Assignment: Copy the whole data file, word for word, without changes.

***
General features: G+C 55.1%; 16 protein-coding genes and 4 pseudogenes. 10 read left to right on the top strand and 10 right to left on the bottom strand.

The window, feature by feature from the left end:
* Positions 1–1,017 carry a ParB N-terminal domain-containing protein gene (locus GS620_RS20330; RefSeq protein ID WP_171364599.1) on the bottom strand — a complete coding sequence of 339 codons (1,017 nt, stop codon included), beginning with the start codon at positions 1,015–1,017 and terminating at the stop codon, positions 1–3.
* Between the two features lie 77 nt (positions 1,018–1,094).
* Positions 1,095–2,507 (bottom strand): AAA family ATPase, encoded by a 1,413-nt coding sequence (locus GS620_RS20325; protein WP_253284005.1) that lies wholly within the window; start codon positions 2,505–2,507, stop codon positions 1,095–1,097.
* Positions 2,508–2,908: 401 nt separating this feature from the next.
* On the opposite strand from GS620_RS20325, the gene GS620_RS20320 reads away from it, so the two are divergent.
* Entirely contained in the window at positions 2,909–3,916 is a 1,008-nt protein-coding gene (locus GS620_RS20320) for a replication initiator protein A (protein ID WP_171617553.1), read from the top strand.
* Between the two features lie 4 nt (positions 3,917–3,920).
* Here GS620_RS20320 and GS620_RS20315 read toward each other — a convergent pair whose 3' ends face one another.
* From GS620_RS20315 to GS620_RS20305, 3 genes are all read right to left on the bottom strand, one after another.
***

General features: G+C 55.1%; 16 protein-coding genes and 4 pseudogenes. 10 read left to right on the top strand and 10 right to left on the bottom strand.

The window, feature by feature from the left end:
* Positions 1–1,017 carry a ParB N-terminal domain-containing protein gene (locus GS620_RS20330; RefSeq protein ID WP_171364599.1) on the bottom strand — a complete coding sequence of 339 codons (1,017 nt, stop codon included), beginning with the start codon at positions 1,015–1,017 and terminating at the stop codon, positions 1–3.
* Between the two features lie 77 nt (positions 1,018–1,094).
* Positions 1,095–2,507 (bottom strand): AAA family ATPase, encoded by a 1,413-nt coding sequence (locus GS620_RS20325; protein WP_253284005.1) that lies wholly within the window; start codon positions 2,505–2,507, stop codon positions 1,095–1,097.
* Positions 2,508–2,908: 401 nt separating this feature from the next.
* On the opposite strand from GS620_RS20325, the gene GS620_RS20320 reads away from it, so the two are divergent.
* Entirely contained in the window at positions 2,909–3,916 is a 1,008-nt protein-coding gene (locus GS620_RS20320) for a replication initiator protein A (protein ID WP_171617553.1), read from the top strand.
* Between the two features lie 4 nt (positions 3,917–3,920).
* Here GS620_RS20320 and GS620_RS20315 read toward each other — a convergent pair whose 3' ends face one another.
* From GS620_RS20315 to GS620_RS20305, 3 genes are all read right to left on the bottom strand, one after another.